The symbiotic relationship between new and old complications may be most overt in the case of the Patek World Time watch, which the company reintroduced in 2008 at a bargain five-figure price, but it also applies to traditional complications—from the perpetual calendar to the minute repeater—now made by all the foremost brands. A repeater is a watch that chimes the hours and minutes at the slide of a lever, a mechanically challenging complication first developed in pocket watches to tell the time at night, and later scaled down to fit on the most privileged of wrists. Exceedingly rare in watches made before the 1990s, repeaters have become so popular in the past decade that almost every major brand, from Patek and Vacheron to Jaeger LeCoultre and Franck Muller, now manufacture at least one model. Some are exceedingly traditional. (The metal chimes on each Patek are tuned by hand to suit Philippe Stern’s ear.) Others are more experimental. (Jaeger has developed gongs using artificial sapphire crystal.) But the overall impact, as those new watches have been featured in glossy magazines, has been to bring global attention to an obscure antique mechanism. “When the number of collectors quadruples, prices reflect that increase,” comments Friedman. For instance he cites the Patek Philippe Ref. 2524, produced in the 1950s. “In the early 2000s, this watch usually brought $200,000 to $250,000. The most recent example we had did $385,000. Percentagewise, that’s a big jump.”
Perpetual-calendar wristwatches, which are geared to track the varying lengths of months and typically include a moonphase dial, have likewise undergone a renaissance, with fringe benefits for historical forebears. “The perpetual calendar is the classic complication,” says Friedman. “The whole concept is rooted in the history of horology, going back to very early clocks, when phases of the moon were important for sailing or farming.” That sheer classicism and the nostalgia that goes with it have given special status to perpetual calendars both new and old. “A chronograph is much more complex and difficult to make than a perpetual calendar,” asserts Snellenberg. “But value doesn’t necessarily correspond to the amount of engineering you have to put into the watch.” The calendarwork also goes well with almost any other complication, including a chronograph (or stopwatch), as Bonhams neatly showed late last year with a world record $338,500 for a Patek Philippe Ref. 5020P perpetual-calendar chronograph wristwatch manufactured in 1996 and still in the original box.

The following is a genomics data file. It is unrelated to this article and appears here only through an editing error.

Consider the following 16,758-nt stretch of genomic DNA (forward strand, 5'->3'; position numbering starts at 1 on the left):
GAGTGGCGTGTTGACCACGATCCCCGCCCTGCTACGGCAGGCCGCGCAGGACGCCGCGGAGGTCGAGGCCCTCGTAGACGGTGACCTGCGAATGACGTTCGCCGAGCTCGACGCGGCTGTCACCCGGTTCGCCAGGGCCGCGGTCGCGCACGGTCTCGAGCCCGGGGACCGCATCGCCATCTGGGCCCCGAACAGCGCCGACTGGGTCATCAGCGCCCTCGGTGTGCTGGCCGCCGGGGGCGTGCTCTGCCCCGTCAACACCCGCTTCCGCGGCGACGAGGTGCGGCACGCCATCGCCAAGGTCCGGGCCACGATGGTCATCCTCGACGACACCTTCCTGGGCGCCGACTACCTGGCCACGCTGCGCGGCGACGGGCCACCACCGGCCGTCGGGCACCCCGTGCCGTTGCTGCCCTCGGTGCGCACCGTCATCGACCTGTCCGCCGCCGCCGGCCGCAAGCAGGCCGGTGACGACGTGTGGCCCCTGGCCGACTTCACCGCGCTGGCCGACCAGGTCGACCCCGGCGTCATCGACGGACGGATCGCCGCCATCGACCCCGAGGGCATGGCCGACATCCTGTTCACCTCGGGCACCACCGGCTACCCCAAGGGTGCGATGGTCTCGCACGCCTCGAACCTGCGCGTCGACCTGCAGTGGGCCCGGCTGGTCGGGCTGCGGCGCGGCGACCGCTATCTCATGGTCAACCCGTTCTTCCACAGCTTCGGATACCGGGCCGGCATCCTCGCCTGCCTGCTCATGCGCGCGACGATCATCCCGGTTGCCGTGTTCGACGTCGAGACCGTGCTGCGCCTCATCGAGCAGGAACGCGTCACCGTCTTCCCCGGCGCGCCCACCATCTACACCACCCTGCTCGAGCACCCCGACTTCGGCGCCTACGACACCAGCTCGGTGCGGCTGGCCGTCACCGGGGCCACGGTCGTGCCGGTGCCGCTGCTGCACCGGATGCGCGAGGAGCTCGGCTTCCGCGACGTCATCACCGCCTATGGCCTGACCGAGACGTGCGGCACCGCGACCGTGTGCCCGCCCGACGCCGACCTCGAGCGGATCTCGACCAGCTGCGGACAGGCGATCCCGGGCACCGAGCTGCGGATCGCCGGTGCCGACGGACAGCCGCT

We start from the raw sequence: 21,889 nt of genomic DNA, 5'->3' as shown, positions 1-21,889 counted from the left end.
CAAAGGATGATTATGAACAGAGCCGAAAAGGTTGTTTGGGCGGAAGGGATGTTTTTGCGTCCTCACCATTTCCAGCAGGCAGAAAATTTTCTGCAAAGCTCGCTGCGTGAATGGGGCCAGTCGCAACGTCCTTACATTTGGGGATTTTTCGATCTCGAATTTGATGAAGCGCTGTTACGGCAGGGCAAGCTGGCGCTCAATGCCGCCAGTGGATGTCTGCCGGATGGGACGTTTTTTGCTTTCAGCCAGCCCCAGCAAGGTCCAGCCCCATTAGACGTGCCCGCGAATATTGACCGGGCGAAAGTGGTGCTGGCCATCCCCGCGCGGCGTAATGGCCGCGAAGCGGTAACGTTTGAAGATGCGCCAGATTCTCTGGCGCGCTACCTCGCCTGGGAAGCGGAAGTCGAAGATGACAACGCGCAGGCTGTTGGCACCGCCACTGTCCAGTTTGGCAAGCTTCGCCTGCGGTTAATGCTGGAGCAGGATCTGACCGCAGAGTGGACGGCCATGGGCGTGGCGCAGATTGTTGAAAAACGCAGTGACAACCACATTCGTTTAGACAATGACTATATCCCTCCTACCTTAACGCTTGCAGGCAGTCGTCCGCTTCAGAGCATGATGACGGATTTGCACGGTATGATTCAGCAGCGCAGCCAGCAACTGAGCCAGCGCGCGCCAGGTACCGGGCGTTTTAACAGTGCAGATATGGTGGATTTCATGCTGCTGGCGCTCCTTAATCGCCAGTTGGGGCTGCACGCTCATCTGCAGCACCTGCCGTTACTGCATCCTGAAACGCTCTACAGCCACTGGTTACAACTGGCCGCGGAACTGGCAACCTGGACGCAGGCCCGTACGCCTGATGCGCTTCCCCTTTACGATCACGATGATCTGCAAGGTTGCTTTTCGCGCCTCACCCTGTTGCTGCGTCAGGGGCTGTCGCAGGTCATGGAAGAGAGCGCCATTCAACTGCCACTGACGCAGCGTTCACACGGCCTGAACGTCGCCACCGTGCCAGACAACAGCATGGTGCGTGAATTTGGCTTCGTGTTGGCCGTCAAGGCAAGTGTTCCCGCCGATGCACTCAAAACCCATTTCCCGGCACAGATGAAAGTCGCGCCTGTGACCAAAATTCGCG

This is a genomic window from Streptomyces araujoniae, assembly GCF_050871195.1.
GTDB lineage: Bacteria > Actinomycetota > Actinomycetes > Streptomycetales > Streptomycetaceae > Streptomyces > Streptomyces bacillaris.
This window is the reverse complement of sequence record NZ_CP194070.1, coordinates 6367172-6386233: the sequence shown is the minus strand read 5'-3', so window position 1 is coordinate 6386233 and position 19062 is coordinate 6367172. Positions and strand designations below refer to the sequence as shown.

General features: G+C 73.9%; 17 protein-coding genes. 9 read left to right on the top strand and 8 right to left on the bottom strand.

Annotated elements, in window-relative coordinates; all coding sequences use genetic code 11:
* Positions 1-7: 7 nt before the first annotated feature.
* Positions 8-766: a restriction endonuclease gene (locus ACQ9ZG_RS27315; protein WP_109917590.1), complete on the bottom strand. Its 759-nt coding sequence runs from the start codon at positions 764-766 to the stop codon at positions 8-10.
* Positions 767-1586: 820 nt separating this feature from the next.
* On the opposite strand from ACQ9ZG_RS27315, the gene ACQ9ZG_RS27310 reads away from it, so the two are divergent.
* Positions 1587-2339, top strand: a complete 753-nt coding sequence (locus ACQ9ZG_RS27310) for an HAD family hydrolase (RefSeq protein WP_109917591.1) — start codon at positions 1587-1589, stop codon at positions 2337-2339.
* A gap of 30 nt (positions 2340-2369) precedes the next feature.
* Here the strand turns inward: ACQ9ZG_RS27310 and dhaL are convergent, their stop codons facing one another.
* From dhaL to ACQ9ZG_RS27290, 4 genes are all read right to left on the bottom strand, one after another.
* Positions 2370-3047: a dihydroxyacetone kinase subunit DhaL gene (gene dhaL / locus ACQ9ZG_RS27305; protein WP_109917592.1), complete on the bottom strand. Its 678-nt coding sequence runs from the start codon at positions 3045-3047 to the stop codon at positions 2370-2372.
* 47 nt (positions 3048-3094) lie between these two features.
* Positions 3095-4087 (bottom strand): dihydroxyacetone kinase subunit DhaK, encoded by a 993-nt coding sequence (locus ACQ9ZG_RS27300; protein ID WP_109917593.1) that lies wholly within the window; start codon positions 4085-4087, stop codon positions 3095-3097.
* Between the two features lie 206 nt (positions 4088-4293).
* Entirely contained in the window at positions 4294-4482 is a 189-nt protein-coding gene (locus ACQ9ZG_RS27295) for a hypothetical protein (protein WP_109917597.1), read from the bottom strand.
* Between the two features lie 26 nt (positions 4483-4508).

Nevertheless, Snellenberg is careful to point out that price appreciation is uncertain, especially in the case of modern complicated watches. “Companies are introducing new models relatively quickly now, and if there are more watches than buyers, you’ll see more volatility,” he explains. “As with modern art, you just don’t know which will retain value.” For that reason, people looking to invest would be wiser to focus on vintage timepieces than on their modern counterparts. One industry insider who would speak only anonymously claims that he sees the majority of contemporary complicated watches selling for less than a quarter of their retail price when resold at auction. “The quality is good, but the rarity isn’t there,” he says. “With major luxury brands, the whole point is to sell as many units as possible.”
For the shrewd collector, that problem may suggest an opportunity. “I think that complicated pocket watches are tremendously undervalued,” says Snellenberg. “A complicated wristwatch is now many times more valuable than a pocket watch with comparable complications, and there are no more pocket watches being made.”
In other words, consider following the lead of the Swiss. Seek the future in the past.
This article appeared in Art & Antiques Magazine as “It’s Complicated.”